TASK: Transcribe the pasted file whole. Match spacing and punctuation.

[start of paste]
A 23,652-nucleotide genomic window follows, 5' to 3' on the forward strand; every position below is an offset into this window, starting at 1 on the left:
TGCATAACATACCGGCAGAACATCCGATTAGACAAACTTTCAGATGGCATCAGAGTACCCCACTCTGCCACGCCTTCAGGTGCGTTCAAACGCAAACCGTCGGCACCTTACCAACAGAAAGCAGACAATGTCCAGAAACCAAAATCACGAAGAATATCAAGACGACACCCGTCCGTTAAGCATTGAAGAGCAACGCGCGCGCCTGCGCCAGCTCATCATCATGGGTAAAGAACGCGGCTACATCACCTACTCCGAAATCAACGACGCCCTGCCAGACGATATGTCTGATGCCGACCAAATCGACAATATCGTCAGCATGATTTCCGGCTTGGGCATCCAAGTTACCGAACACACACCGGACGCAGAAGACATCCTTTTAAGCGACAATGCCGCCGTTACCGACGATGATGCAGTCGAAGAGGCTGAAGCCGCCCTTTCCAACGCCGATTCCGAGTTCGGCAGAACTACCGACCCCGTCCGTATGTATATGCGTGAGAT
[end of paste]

A 23,652-nucleotide genomic window follows, 5' to 3' on the forward strand; every position below is an offset into this window, starting at 1 on the left:
TGCATAACATACCGGCAGAACATCCGATTAGACAAACTTTCAGATGGCATCAGAGTACCCCACTCTGCCACGCCTTCAGGTGCGTTCAAACGCAAACCGTCGGCACCTTACCAACAGAAAGCAGACAATGTCCAGAAACCAAAATCACGAAGAATATCAAGACGACACCCGTCCGTTAAGCATTGAAGAGCAACGCGCGCGCCTGCGCCAGCTCATCATCATGGGTAAAGAACGCGGCTACATCACCTACTCCGAAATCAACGACGCCCTGCCAGACGATATGTCTGATGCCGACCAAATCGACAATATCGTCAGCATGATTTCCGGCTTGGGCATCCAAGTTACCGAACACACACCGGACGCAGAAGACATCCTTTTAAGCGACAATGCCGCCGTTACCGACGATGATGCAGTCGAAGAGGCTGAAGCCGCCCTTTCCAACGCCGATTCCGAGTTCGGCAGAACTACCGACCCCGTCCGTATGTATATGCGTGAGAT